The Douglas Archives

A collection of historical and genalogical records

Expanded version of History of the House of Douglas

History of the House of Douglas, Vol. I. (Expanded)

History of the House of Douglas, Volume 1 

The popular "Game of Thrones" series by George R. R. Martin imagines a medieval world of warfare and political intrigue wherein powerful families vie for control of a kingdom. In medieval Scotland such a world was no fantasy. Powerful dynastic families struggled with one another for the Scottish Throne. Of those families three lineages defined the struggle for control of Scotland more than any others in the late middle ages: The House of Bruce and Stuart, The Plantagenets and Tudors of England and the House of Douglas. Many bloody wars would be fought between these three families. The tide of fortune that raised and lowered the star of Douglas resembles all too closely the House of Stark in Martin's tale. At its apogee the House of Douglas eclipsed the power of its rival Stuart and was instrumental in bringing about the Union of Scotland and England. Today's Queen of England is a direct descendant of Archibald Douglas, the 6th Earl of Angus. And it was James Douglas, 2nd Duke of Queensbury, that hammered out the deal (not without controversy) that united the two kingdoms of England and Scotland. 

The house of Douglas was propelled to power during the Wars for Scottish Independence. Born in bloodshed the Earls and Lords of Douglas excelled in the Arts of War. Their history is a tale of knights and duels; sieges and battles; political intrigue and betrayal. Stories that fueled the imagination of generation after generation of writers like Sir Walter Scott and Nigel Trantor. And even the esteemed Tolkien, a noted medievalist at Oxford, drew heavily on the imagery that grew out of such great events as the battle of Bannockburn to inform his world of the "Lord of the Rings". 

This eBook restoration of the seminal history compiled by Sir Herbert Maxwell of the House of Douglas is an essential text for students of medieval Britain. In it Maxwell exhaustively recounts story after story of the exploits and failures of this important family that shaped the character of Scotland. Not only does Maxwell recount the stories but he also illustrates it with beautiful hand coloured pictures and etchings of important monuments and people.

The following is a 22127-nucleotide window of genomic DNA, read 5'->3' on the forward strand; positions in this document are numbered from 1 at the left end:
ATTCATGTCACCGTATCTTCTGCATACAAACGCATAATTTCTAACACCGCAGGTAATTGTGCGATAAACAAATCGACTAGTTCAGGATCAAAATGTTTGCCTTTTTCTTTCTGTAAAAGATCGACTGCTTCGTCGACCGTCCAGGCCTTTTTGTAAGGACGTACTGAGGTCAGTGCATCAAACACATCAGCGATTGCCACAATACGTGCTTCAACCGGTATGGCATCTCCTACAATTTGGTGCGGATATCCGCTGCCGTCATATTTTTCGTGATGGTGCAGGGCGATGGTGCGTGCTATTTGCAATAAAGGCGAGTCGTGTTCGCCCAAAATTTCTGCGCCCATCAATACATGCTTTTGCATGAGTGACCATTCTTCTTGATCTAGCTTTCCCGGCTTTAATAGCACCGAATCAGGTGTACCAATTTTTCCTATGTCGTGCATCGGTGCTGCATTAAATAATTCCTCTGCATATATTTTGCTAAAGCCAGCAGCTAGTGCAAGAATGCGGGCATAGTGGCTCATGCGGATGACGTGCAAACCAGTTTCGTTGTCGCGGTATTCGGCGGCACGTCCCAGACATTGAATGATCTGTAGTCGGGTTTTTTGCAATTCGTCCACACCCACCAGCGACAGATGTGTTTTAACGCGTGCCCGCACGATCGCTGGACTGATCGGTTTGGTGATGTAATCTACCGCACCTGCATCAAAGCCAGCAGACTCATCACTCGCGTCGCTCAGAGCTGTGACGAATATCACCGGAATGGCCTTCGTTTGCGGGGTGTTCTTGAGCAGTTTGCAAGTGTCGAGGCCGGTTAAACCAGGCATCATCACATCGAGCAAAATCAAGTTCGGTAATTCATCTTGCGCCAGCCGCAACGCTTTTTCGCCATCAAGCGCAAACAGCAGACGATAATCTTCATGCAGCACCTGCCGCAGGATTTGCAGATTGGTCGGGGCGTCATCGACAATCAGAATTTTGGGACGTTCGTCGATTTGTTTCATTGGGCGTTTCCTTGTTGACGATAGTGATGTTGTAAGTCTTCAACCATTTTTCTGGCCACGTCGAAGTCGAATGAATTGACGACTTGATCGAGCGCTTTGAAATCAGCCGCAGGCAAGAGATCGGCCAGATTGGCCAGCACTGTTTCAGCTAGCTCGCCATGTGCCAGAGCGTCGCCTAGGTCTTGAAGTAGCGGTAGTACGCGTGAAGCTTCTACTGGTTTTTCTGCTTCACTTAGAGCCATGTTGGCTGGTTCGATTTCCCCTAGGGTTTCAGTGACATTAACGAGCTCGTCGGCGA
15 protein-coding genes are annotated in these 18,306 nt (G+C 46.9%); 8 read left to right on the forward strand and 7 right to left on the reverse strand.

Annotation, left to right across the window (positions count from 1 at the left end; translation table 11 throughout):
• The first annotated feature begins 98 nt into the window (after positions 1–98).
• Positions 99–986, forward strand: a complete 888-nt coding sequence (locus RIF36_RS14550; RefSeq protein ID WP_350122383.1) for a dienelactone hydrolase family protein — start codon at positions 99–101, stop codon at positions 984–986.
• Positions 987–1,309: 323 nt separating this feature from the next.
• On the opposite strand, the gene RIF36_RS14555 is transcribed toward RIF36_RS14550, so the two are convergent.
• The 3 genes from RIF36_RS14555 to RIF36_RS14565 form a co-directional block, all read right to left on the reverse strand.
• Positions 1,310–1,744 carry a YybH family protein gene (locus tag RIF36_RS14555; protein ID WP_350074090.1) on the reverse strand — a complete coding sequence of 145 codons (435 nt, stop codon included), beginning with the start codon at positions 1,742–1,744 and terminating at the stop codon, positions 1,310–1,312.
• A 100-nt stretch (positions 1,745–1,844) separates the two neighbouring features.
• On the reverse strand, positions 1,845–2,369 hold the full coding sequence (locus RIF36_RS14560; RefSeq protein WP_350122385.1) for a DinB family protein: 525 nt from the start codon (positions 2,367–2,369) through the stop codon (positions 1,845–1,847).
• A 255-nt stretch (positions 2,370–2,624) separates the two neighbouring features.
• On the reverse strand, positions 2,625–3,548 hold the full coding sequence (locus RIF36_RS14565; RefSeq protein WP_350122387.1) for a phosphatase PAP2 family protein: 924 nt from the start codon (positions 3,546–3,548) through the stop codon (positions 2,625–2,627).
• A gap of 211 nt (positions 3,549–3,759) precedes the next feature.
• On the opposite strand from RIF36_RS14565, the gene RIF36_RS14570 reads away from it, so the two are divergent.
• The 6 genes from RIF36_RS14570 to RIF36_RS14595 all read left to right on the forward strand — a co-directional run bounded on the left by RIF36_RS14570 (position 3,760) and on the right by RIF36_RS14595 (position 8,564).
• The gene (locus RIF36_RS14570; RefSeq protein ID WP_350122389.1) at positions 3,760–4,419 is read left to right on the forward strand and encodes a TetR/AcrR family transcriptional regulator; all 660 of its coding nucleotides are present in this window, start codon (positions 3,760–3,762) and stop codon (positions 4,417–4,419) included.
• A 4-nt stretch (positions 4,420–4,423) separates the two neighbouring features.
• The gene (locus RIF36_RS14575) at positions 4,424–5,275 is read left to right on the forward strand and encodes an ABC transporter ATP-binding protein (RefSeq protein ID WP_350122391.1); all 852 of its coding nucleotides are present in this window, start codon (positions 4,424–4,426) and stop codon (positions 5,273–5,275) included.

In creating this restoration the editor has expanded upon Maxwell's text and included more footnotes as well as relevant pictures and text that help illuminate stories that many children have heard since childhood such as the Battle of Otterburn and the legend of Black Agnes of Dunbar. Maxwell was constrained by the printed page and the technology of the late 19th century. Today his work can serve as the base for a larger telling. 

The source for this publication is a two volume set of the first edition. All of the illustrations have been scanned and included at high resolution. The text has been entered as real text, not just scans, and is completely searchable. Every attempt has been made to reproduce the look and feel of the original text but all text flows and will format itself according to the capabilities of the eReader that it is viewed on. The person reading can control the font and size of font if desired for easier reading.

The first book of the two volume set deals with the rise of the House of Douglas from its earliest record and its propulsion to power during the Scottish Wars of Independence. Following the offspring of William "le Hardi" Douglas that constitute the Black Douglases and the Douglases of Morton, Book one examines the origins of the family and its rise to power under James "the Good" Douglas and his friendship and aid to Robert the Bruce in his rise to power. Book 1 ends with the Regency of another James Douglas, Earl of Morton and Regent of Scotland during the captivity and eventual execution of Mary Stuart, Queen of Scots. 

Anyone who seeks to know more about the history of the Scots would do well to read this work. It is enjoyable, informative and above all inexpensive quality entertainment.

Views: 169

Add a Comment

You need to be a member of The Douglas Archives to add comments!

Join The Douglas Archives

Making conections

The more information you can give about the people you mention, the more chance there is of someone else connecting with your family.

Dates and places of births, deaths and marriages all help to place families.

Professions also help.

'My great-grandmother mother was a Douglas from Montrose' does not give many clues to follow up! But a bit of flesh on the bones makes further research possible. But if we are told who she married, what his profession was and where the children were baptised, then we can get to work.

Maybe it is time to update the information in your profile?


© 2019   Created by William Douglas.   Powered by

Badges  |  Report an Issue  |  Terms of Service